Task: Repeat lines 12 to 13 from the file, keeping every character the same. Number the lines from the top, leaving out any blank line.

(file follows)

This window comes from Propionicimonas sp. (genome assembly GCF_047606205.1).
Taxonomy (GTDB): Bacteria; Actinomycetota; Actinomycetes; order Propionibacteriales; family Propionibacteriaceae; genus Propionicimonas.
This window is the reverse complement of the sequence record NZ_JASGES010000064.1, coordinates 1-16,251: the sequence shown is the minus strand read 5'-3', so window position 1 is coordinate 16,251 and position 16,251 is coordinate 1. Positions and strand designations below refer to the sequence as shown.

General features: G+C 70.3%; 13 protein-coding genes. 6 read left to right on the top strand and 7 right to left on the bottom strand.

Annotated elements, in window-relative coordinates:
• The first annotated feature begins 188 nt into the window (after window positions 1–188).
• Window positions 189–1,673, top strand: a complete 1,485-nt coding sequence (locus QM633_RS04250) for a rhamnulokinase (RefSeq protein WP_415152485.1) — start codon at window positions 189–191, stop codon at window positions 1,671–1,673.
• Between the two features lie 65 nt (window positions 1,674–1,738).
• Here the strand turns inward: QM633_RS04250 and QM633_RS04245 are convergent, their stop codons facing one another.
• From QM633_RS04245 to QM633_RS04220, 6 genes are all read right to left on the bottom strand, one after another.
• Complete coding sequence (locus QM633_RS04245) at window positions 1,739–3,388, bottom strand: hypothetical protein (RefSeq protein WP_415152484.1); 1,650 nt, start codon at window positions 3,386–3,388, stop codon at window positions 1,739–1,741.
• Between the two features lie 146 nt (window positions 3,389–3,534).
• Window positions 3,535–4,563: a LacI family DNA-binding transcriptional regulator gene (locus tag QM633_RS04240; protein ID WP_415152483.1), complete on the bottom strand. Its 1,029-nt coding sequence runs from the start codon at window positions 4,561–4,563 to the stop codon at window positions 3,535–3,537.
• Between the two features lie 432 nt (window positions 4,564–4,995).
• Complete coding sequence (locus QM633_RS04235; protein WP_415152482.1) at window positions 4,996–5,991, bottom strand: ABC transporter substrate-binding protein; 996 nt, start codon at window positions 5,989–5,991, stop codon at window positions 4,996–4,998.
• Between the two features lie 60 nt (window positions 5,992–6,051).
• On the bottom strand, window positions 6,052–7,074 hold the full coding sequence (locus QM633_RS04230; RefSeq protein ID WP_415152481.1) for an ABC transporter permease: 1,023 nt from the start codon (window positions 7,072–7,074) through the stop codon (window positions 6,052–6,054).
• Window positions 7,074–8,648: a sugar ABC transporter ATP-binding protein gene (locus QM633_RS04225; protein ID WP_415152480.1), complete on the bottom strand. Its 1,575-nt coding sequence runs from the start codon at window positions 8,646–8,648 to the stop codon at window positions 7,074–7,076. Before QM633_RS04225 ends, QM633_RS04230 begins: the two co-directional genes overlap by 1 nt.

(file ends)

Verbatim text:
• Between the two features lie 146 nt (window positions 3,389–3,534).
• Window positions 3,535–4,563: a LacI family DNA-binding transcriptional regulator gene (locus tag QM633_RS04240; protein ID WP_415152483.1), complete on the bottom strand. Its 1,029-nt coding sequence runs from the start codon at window positions 4,561–4,563 to the stop codon at window positions 3,535–3,537.